Netting mosquitoes; saving lives
By Geoffrey Njoku
Yaro Ado, 4, struggles to free himself from the mesh of the Long Lasting Insecticide Net (LLIN) draped over his spring bed. He has just woken from a mosquito-free sleep but as he struggles, his best effort seems to get him into deeper trouble. Hajia Zaliya, his mother reaches out, disentangles him and folds the net, carefully placing it on the railings of the bed. It will be unfolded again tonight and draped over Yaro’s bed once again when he goes to sleep. Such a seemingly tiring daily ritual can keep Yaro alive and protected from malaria, the number one killer of children in this tiny little village of Sarkin Maja in Maigatari Local Government Area of Jigawa State.
According to a recent World Bank Malaria Control Booster Project report, one out of every three children under five years dies of Malaria in Jigawa State. Yaro is four and has been sleeping under a mosquito net since 2005. As he steps down from the bed, he stretches yawns and reaches out for a steaming bowl of ‘Koko,’ a staple breakfast meal made of ground millet. On the bowl is a sticker, the emblem of the Japanese development assistance agency, providers of the nets. The sticker has been removed from the bag in which the net was wrapped and stuck on the bowl to give it some added colour.
This was the second trip by UNICEF staff to this village to deliver another batch of 265 long lasting insecticide nets supplied by the Government of Japan for the protection of pregnant women and children under five against malaria. These nets are part of a consignment of 318, 000 nets to be used in providing adequate protection against mosquito bites for a target population of nearly three million pregnant women and children under five years spread across 111 UNICEF focus Local Government Areas.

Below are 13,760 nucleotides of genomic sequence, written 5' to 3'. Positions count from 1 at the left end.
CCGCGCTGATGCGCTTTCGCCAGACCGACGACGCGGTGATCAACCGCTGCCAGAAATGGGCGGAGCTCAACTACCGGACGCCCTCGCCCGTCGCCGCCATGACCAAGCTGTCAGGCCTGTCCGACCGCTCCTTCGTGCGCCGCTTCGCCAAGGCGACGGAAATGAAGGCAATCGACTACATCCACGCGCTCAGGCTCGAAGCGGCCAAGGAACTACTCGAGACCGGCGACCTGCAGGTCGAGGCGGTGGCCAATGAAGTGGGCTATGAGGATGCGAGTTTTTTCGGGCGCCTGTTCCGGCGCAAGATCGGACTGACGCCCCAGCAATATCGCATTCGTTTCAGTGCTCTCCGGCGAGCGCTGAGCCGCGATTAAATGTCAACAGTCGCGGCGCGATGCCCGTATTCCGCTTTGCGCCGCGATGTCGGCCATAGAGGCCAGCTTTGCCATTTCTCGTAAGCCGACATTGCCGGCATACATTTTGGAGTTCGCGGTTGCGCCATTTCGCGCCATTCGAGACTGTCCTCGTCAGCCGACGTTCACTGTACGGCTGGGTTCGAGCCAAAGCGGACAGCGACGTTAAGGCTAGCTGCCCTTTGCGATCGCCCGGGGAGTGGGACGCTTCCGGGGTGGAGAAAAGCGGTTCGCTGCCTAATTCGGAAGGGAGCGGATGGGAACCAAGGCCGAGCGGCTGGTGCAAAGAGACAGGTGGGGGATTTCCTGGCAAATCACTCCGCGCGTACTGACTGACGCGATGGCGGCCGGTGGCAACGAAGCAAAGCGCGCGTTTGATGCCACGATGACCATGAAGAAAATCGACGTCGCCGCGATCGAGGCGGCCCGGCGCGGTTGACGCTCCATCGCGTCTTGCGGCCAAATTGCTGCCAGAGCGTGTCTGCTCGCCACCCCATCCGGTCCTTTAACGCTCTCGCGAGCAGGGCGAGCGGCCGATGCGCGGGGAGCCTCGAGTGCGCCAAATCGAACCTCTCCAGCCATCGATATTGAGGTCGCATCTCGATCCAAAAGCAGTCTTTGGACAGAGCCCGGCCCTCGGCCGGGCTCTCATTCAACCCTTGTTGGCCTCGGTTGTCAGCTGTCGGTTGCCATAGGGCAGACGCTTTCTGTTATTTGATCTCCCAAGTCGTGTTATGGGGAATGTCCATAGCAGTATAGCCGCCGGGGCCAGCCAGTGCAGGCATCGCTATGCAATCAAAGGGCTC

The long lasting insecticide nets have proved more efficient than the conventional Insecticide Treated Nets (ITNs) because they do not need re-treatment and have a life span of three to five years. Hajiya Zaliya was given an insecticide treated net a few years ago but it has not been re-treated and is rather worn out - although it is still being used. In poor rural communities like Sarkin Maja, it is common for families to continue to use conventional insecticide nets without proper re-treatment; this reduces their effectiveness considerably. One of the reasons is that the chemicals for re-treatment are not readily available and have a cost that families cannot always afford.
The long lasting insecticide nets provided by UNICEF are given to pregnant women who come to antenatal clinic as a motivation to encourage attendance and also to mothers of children who have completed three rounds of DPT immunisation as shown by the children’s immunisation cards. The nets are also used as an incentive during special immunisation days in support of polio eradication as well as malaria control.
To identify families who qualify for one of these mosquito nets, house to house enumeration is carried out to ensure that no children will be missed out and parents are sensitised on malaria prevention.
Equitable and fair distribution of these nets is essential to ensure that the potential gains of the intervention are not undermined. Field visits and on-the-spot monitoring, such as the one we are undertaking today, ensures that the end users are indeed the intended project targets.
“This mosquito net that I have received has protected my family well against malaria”, says Hajiya Zaliya, Yaro’s mother.